While it has been a really bad pneumonia season with all the damp and chilly weather, I have written about it so much in other Moo News letters that I won't again, except to say - dry bedding and fresh air is critical to preventing it and helping animals recover from it. Hutches are the best housing for young stock and then move them onto bigger outdoors group hutches - do not ever have young stock within the same walls as adult cows - at least with the numbers of animals we have on farms these days (compared to "the old days" of great-grandpa who had less total animals)

So, what to write about......my daughter, Emily, just blurted out "Daddy, why don't you write about cows with tummy aches!" Good idea, Em!

In my experience, most cows with primary digestive disturbances are due to problems with ensiled feeds (of any sort). While any ensiled feed that is perfectly cured is fine to feed dairy cows, corn silage that has any color mold is not good nor is baleage out of an ag-bag that has molds. So, in short, it is molds being in the ensiled feed that cause serious problems. While dry hay may be dusty and not particularly tasty to the cow and be of low nutritional content, ensiled feeds that have molds are much more dangerous. This is especially true if you all of a sudden open up a silo or ag-bag and start to feed it heavily, even though you see some molds. To buffer your cows, always increase your dry hay in the ration when you are going through a feed change. This should be done for about 5-7 days. Simple sodium bicarb will not buffer as well as dry hay. This is because the dry hay will give a good fiber mat in the rumen which also enhances the cows' cud chewing which of course gives bicarb. However, the dry hay also promotes many beneficial microbes in the rumen which will help to reduce the negative impacts of questionable ensiled feeds. However, sometimes, you will still need to add some kind of binder that adsorbs those mold toxins so the animal does not absorb them. There are many commercially available, so please ask your nutritionist. The product that a lot of people like is Dyna-Min that Agri-Dynamics carries (610-250-9280). Most have some kind of bentonite clay and shouldn't be fed continuously as they will also bind good nutrients and rob the animal over time. Dyna-Min provides nutrients while adsorbing toxins - a truly valuable product for long-term use if needed. (Dyna-Min is OK for organics). Most of the time a cow will scour out when there is bad feed, usually a watery blast out of scours for a day or two. They will then begin to eat again. Anytime a cow is off-feed, offer your best grassy hay and if she eats that, then that is her best medicine. You can add in the probiotic of your choice (Dyna-Vites by Agri-Dynamics are very popular).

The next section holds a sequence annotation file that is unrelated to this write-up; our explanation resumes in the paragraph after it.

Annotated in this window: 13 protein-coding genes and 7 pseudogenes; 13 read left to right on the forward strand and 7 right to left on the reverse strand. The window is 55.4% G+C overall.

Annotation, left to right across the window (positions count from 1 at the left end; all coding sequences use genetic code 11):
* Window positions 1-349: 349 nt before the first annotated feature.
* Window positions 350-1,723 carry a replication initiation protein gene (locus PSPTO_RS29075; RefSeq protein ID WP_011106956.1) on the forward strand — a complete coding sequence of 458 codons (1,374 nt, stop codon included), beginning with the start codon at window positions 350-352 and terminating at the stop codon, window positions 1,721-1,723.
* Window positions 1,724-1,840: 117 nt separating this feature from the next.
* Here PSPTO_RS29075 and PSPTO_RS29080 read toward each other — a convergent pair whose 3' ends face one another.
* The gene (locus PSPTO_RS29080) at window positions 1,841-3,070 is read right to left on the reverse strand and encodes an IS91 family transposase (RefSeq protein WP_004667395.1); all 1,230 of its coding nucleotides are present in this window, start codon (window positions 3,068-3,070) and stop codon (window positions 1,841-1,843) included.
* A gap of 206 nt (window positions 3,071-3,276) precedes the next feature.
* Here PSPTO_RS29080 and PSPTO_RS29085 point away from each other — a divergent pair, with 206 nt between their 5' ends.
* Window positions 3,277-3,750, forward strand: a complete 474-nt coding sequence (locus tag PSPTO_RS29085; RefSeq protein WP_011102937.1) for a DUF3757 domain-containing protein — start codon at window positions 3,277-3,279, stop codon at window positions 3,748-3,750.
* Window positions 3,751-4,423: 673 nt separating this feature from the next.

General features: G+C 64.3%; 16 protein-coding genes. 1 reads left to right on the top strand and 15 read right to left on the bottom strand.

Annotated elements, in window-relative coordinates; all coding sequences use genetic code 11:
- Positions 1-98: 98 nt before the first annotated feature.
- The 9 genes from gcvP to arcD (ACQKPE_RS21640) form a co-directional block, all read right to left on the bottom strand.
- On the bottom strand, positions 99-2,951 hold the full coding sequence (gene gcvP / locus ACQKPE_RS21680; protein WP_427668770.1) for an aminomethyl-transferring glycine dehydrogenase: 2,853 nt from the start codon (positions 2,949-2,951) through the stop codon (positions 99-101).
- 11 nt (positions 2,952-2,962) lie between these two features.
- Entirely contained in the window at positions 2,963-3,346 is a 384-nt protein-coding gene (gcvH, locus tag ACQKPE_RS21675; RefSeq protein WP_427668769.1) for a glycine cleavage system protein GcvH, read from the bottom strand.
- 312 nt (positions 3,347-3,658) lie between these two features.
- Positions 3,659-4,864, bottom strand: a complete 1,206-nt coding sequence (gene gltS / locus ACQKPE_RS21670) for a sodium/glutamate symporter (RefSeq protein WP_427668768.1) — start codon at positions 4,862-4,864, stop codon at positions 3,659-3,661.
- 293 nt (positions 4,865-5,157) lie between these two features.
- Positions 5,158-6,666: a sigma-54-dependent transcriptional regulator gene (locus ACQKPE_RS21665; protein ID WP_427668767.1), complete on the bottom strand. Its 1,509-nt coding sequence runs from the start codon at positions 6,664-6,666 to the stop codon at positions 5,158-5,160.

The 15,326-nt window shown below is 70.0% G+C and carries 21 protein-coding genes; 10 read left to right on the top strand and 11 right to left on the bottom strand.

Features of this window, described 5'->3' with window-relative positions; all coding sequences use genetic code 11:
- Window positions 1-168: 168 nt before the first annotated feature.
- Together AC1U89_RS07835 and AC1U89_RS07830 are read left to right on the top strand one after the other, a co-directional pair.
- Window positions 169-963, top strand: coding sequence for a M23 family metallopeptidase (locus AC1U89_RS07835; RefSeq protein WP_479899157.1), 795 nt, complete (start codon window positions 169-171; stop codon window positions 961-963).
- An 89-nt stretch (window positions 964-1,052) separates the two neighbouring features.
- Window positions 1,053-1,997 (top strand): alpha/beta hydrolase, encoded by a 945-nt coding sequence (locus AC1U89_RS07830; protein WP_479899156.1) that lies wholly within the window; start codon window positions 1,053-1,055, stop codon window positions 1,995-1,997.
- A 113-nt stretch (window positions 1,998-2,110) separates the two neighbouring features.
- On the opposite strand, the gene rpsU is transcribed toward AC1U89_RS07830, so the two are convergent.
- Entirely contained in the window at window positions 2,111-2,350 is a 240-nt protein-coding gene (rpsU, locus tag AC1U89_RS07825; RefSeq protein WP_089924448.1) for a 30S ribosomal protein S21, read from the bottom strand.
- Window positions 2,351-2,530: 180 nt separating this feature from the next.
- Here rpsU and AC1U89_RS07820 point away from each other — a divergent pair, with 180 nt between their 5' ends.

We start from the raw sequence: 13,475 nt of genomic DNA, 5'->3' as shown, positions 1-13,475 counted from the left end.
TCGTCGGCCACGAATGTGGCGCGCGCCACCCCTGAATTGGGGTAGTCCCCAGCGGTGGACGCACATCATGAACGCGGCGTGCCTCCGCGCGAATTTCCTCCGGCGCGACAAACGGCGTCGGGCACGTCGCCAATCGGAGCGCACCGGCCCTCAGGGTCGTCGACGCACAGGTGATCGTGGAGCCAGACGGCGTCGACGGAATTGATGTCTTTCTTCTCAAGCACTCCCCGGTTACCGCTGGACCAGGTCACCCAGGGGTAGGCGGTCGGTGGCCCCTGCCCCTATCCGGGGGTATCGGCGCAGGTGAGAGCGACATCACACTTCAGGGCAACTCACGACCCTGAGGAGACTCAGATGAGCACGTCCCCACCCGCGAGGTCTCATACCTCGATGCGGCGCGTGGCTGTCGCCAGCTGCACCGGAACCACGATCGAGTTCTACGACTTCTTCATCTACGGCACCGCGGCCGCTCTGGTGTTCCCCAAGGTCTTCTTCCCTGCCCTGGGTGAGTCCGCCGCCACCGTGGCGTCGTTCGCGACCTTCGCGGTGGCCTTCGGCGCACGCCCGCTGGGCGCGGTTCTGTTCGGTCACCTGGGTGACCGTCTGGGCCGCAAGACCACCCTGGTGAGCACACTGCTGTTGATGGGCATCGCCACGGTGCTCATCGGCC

Amos M Lapp, 243 Hershey Church Rd, is selling his herd of certified organic cows. Holsteins and Holstein-Jersey mixes. His number is 717-768-8423

Ben M Stoltzfus has a 3 year old Jersey bull for sale. He is a proven breeder and not mean. His number is 717-768-3437

For Bovinity Health, information on functional alternatives to antibiotics see: